CW: Graphic content and images depicting homophobia and physical violence.
TDs have called upon the Minister for Justice, Helen McEntee, to establish a transport policing system with An Garda Síochána after a 26-year-old man was reportedly the victim of a homophobic attack on a Dublin Bus last weekend. Mark Sheehan was travelling home on the 15 route after a night out in The George when he was antagonised and assaulted by a gang of young men, leading to hospitalisation and a possible broken nose.
Justice spokesperson for Sinn Féin Martin Kenny TD urged the Minister to act on this issue “without any further delay” in light of the recent incident.
“The fact that this attack happened on a Dublin Bus once again underlines the need to establish a transport policing system.
“Last November, I raised the issues facing staff and commuters using public transport with the Minister for Justice. At the time, the Minister maintained that there was no need for a dedicated transport policing unit to serve public transport,” he continued, also explaining that when the topic was revisited in February, he received the same response from the department and the National Transport Authority.
“Since then, we have seen a further deterioration in the conditions faced on some services by staff and passengers. This includes open drug use and drug dealing, harassment and assault of passengers and staff, excessive alcohol use, and intimidation.”
The Sligo-Leitrim TD said: “[Sunday’s] homophobic attack is the latest example of this, and it is simply not acceptable any longer for the government to sit on their hands while this continues to fester.
“If we are going to encourage more people to use our public transport links, we must ensure that everyone feels safe when doing so.”
Homophobic attack on Dublin bus underlines need to establish transport policing system without delay – @Martin_Kenny
— Sinn Féin (@sinnfeinireland) August 16, 2022
Kenny added: “Everyone has a right to feel safe on our streets, in their homes, and going about their daily business. I wish to extend my solidarity with the victim of this cowardly act of violence. I wish him a speedy recovery and hope that there is sufficient CCTV footage to bring the perpetrator to justice.”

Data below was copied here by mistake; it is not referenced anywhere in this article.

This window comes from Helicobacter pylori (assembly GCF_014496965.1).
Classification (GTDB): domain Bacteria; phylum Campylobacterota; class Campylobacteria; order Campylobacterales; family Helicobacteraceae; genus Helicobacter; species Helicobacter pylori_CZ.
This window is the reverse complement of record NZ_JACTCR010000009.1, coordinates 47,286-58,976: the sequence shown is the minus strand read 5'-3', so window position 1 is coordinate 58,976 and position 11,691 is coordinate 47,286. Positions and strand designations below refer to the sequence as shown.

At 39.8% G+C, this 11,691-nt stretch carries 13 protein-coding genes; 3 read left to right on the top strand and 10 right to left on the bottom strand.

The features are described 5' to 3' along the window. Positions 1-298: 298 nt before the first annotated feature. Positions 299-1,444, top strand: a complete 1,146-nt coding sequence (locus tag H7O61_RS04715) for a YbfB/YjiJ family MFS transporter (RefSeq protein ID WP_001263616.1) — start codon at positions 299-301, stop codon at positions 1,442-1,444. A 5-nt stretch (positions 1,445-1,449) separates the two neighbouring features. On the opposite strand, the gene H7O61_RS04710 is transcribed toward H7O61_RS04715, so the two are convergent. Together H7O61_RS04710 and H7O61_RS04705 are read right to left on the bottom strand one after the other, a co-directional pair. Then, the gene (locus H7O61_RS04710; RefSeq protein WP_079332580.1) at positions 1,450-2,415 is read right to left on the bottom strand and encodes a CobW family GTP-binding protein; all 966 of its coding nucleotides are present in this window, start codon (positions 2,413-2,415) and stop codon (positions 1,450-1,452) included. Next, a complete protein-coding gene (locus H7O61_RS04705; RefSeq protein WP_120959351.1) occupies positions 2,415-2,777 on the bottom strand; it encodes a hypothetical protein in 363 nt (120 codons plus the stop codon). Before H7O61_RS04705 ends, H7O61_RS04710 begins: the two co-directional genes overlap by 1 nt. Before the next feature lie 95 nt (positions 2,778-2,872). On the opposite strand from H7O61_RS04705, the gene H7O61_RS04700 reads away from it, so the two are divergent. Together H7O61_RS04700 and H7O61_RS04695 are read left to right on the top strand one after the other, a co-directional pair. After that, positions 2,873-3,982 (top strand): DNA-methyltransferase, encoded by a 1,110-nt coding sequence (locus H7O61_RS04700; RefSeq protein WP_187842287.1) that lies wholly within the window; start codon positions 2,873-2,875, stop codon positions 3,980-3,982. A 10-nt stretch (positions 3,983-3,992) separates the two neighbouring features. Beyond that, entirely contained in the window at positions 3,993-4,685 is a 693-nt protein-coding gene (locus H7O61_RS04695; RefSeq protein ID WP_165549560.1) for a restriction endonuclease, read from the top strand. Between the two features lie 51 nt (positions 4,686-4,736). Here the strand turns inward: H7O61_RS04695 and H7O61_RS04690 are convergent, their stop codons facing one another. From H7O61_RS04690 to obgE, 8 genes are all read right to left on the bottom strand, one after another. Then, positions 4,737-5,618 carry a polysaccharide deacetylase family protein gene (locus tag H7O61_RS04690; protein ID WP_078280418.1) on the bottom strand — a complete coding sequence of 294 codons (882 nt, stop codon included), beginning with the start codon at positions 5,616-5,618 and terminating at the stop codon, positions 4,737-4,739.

Also speaking out on the issue was Fianna Fáil TD for Dublin South West, John Lahart, who expressed similar sentiments, saying that he and his party colleagues “will continue to campaign for the introduction of a dedicated Garda transport unit to help protect people using public transport”.
“There needs to be a consistent approach to this. We must have a consistent and effective mechanism for security on public transport. People must feel safe,” he said.
“I strongly condemn the actions of the small minority who subject others to abuse or attack resulting from their own prejudice. In recent months we have seen vicious crimes take place. This cannot and will not be tolerated.
“An inclusive Ireland is one where crimes motivated by prejudice, hate or bigotry are not tolerated and work is ongoing as a priority to legislate against hate crime and hate speech, to ensure that Ireland is fair, safe and inclusive for all,” Deputy Lahart added.
We now have to add sitting on the bus with friends to the list of things queer people may not be able to safely do in Dublin in 2022 along with standing at a bus stop, using a dating app, coming out of a gay bar, sitting in Stephens Green, etc https://t.co/ZCkAPdMj3B
— Trans & Intersex Pride Dublin (@DubTrans) August 16, 2022
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